Ohio-based Folio Photonics announced Its new active (stylized “ACTIVE”) read/write optical disc format. The new disks are claimed to hold 1 TB each and will be packaged in a 10-disk caddy. The feature of this optical disc is that it can be produced at “absolutely low cost”. Using next-generation materials and efficient production techniques, ACTIVE disks cost less than $5/TB with a roadmap of $1/TB.
Despite many pushing ODD technology into the dustbin of tech history alongside floppy disks and the like, Folio Photonics seems very confident in its new format. Folio Photonics CEO Steven Santamaria said in his release to the press that his new ACTIVE disc “overcomes historical constraints and brings unprecedented cost, cybersecurity and sustainability benefits within reach.” boasted that it offers a ‘fresh approach to optical storage that puts it in place’.
Santa Maria’s claim was supported by seasoned IT industry analyst John Monroe. John Monroe praised the new optical format and Active He provided insight into the technology behind optical discs. Today’s Archive His discs use only three layers at best, but active discs are made with next-generation materials, a patented polymer extrusion, and a film-based disc construction process, he said. explains Monroe. The disc works in conjunction with a customized optical pickup unit to facilitate discs with up to 16 film layers per side. Additionally, Folio Photonics has a roadmap that will add layers over time, driving media costs down to $1 per TB.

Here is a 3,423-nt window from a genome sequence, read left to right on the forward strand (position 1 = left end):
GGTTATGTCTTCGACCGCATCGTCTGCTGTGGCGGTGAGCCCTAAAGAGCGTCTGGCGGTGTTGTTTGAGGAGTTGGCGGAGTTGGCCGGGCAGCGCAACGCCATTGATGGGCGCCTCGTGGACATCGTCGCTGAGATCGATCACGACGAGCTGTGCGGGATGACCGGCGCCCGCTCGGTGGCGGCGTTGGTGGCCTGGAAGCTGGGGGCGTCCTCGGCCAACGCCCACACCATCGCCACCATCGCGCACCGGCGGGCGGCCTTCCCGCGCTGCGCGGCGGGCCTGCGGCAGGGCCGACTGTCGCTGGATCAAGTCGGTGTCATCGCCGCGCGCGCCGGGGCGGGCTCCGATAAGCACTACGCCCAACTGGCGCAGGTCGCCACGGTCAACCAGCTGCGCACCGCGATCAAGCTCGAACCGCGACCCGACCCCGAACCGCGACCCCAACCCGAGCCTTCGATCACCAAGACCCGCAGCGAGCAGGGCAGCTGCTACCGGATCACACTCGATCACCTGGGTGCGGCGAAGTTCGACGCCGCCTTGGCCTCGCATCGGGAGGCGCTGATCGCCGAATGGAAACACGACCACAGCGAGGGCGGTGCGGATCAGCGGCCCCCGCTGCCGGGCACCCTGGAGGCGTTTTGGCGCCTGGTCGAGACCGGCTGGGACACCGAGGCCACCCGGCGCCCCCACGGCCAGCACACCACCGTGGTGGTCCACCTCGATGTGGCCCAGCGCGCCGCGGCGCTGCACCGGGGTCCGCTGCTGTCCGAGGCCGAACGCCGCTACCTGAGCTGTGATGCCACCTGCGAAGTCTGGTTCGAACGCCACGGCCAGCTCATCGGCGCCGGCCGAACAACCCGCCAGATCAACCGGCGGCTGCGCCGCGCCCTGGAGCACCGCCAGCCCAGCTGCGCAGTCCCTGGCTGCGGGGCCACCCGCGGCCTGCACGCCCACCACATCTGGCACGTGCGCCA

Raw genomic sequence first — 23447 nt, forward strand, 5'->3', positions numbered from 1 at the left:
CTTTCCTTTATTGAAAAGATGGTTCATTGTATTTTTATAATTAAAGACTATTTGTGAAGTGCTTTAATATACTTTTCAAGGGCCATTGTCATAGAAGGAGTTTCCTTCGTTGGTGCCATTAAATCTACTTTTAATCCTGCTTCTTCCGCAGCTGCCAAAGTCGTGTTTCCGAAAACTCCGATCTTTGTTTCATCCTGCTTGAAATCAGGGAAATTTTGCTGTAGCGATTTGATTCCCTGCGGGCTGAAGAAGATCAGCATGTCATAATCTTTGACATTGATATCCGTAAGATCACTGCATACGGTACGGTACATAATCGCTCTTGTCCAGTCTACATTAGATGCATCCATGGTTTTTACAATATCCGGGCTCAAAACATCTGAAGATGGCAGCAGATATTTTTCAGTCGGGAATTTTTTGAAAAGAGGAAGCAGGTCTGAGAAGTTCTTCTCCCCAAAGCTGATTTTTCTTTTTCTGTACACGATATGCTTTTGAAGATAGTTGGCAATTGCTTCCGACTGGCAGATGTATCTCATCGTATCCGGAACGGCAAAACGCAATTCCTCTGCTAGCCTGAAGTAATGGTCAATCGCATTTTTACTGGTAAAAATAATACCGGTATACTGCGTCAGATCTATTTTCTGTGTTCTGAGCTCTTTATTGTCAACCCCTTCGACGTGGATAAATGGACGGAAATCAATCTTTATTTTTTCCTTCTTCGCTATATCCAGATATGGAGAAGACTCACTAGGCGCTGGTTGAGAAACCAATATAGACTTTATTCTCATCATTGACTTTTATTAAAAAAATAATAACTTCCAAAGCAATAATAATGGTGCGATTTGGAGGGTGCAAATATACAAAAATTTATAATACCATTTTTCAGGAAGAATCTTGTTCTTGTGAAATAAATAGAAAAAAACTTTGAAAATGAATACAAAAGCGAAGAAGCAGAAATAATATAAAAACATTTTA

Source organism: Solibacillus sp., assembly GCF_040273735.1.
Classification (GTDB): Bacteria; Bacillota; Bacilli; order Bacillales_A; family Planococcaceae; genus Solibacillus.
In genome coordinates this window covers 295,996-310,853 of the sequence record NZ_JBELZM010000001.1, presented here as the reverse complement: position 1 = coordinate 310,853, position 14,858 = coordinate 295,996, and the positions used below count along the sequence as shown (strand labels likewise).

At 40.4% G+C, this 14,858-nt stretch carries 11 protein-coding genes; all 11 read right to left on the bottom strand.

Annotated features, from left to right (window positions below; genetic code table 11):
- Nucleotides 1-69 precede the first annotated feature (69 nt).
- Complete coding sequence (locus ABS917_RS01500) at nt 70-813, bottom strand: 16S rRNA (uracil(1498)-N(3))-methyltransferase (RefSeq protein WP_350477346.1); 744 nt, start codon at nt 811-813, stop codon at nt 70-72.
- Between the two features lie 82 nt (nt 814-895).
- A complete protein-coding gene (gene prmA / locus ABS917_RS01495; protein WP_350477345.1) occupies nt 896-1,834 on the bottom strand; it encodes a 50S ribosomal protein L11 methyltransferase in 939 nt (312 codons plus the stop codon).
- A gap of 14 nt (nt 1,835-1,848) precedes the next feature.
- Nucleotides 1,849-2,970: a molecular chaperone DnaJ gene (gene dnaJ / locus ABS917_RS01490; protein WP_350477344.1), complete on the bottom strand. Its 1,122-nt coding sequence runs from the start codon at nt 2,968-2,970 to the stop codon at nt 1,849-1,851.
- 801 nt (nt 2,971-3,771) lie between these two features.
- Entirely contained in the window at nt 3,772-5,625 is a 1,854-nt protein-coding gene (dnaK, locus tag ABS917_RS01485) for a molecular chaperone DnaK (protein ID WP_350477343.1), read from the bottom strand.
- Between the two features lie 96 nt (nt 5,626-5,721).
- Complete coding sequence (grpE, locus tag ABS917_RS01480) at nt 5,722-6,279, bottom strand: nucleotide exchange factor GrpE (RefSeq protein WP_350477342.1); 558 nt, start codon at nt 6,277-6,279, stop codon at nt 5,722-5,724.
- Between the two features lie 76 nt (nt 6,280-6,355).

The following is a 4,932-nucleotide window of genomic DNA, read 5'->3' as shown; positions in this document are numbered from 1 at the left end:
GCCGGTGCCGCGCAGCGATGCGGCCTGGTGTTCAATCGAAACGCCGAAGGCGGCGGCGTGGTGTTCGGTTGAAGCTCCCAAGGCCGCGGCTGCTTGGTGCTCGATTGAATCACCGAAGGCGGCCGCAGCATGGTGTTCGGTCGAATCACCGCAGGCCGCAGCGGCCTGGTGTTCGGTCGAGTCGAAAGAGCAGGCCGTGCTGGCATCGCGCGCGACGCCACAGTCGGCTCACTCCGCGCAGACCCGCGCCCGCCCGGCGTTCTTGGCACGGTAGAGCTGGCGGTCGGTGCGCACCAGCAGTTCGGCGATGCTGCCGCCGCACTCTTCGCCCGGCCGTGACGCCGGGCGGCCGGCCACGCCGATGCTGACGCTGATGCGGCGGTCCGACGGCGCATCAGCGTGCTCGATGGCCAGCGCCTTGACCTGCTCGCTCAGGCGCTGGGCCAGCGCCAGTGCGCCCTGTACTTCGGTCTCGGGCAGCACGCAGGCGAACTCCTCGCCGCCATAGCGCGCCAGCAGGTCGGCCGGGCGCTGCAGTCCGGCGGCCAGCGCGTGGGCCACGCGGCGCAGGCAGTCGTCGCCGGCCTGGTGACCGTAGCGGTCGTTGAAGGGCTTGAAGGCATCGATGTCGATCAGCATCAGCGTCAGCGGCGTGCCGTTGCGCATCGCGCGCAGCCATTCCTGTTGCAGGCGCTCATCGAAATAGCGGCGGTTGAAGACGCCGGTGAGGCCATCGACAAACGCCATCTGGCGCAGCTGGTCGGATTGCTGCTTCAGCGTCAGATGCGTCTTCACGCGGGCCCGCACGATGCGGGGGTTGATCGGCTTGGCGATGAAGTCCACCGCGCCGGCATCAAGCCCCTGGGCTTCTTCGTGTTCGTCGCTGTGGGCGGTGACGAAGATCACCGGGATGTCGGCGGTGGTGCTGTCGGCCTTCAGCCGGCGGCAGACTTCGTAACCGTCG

Deployment of Active Disk Technology is scheduled to begin in 2024, with 10 disk caddies supporting 10 TB. Expected cost of $5 per TB is about one-fifth of HDD. Continuing this comparison, HDDs consume up to 80% more power. So in two key respects (price per TB and running cost) Active is the clear leader compared to HDD storage. This TCO win should be attractive to companies interested in easily accessible archives.
folio photonics claims that its active discs are made from sustainable materials. Nonetheless, there seems to be little compromise when it comes to disc durability, as the media has a life span of he 100 years, is immune to radiation and water, and is resistant to heat, cold, and moisture.
The company further claims that active disks are not vulnerable to EMP attacks, but HDDs are. Both active and HDD are superior to tape archival storage due to their faster read/write operations. The lack of claims about read/write performance of ACTIVE optical discs is striking in their absence. We hope to share some performance details ahead of the product rollout.